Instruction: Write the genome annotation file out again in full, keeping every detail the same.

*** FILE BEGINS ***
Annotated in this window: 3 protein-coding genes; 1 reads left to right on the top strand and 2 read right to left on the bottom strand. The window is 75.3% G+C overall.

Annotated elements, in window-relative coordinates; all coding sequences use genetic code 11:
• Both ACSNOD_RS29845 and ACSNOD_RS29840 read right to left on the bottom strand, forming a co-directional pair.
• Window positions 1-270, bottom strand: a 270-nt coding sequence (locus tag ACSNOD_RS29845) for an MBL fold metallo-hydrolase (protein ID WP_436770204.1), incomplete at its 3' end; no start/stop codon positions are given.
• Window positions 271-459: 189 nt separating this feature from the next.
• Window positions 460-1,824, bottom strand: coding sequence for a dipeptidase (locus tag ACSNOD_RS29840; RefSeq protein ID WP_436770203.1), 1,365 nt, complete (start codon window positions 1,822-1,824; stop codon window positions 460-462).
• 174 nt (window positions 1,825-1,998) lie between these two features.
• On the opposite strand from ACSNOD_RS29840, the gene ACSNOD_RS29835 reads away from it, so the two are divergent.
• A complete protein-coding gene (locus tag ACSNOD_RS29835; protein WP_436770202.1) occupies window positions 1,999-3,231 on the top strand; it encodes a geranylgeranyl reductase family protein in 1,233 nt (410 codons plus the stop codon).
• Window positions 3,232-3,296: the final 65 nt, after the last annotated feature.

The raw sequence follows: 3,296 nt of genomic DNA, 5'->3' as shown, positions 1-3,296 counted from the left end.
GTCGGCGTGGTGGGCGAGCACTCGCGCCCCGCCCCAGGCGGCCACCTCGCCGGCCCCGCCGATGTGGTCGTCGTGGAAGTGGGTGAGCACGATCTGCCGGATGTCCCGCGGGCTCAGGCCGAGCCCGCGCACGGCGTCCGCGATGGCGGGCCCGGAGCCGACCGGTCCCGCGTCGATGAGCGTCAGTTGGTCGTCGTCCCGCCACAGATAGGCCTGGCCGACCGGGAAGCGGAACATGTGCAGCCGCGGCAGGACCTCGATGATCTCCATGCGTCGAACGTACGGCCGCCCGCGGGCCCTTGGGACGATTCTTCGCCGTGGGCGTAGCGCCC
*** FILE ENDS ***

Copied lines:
Annotated in this window: 3 protein-coding genes; 1 reads left to right on the top strand and 2 read right to left on the bottom strand. The window is 75.3% G+C overall.

Annotated elements, in window-relative coordinates; all coding sequences use genetic code 11:
• Both ACSNOD_RS29845 and ACSNOD_RS29840 read right to left on the bottom strand, forming a co-directional pair.
• Window positions 1-270, bottom strand: a 270-nt coding sequence (locus tag ACSNOD_RS29845) for an MBL fold metallo-hydrolase (protein ID WP_436770204.1), incomplete at its 3' end; no start/stop codon positions are given.
• Window positions 271-459: 189 nt separating this feature from the next.
• Window positions 460-1,824, bottom strand: coding sequence for a dipeptidase (locus tag ACSNOD_RS29840; RefSeq protein ID WP_436770203.1), 1,365 nt, complete (start codon window positions 1,822-1,824; stop codon window positions 460-462).
• 174 nt (window positions 1,825-1,998) lie between these two features.
• On the opposite strand from ACSNOD_RS29840, the gene ACSNOD_RS29835 reads away from it, so the two are divergent.
• A complete protein-coding gene (locus tag ACSNOD_RS29835; protein WP_436770202.1) occupies window positions 1,999-3,231 on the top strand; it encodes a geranylgeranyl reductase family protein in 1,233 nt (410 codons plus the stop codon).
• Window positions 3,232-3,296: the final 65 nt, after the last annotated feature.

The raw sequence follows: 3,296 nt of genomic DNA, 5'->3' as shown, positions 1-3,296 counted from the left end.
GTCGGCGTGGTGGGCGAGCACTCGCGCCCCGCCCCAGGCGGCCACCTCGCCGGCCCCGCCGATGTGGTCGTCGTGGAAGTGGGTGAGCACGATCTGCCGGATGTCCCGCGGGCTCAGGCCGAGCCCGCGCACGGCGTCCGCGATGGCGGGCCCGGAGCCGACCGGTCCCGCGTCGATGAGCGTCAGTTGGTCGTCGTCCCGCCACAGATAGGCCTGGCCGACCGGGAAGCGGAACATGTGCAGCCGCGGCAGGACCTCGATGATCTCCATGCGTCGAACGTACGGCCGCCCGCGGGCCCTTGGGACGATTCTTCGCCGTGGGCGTAGCGCCC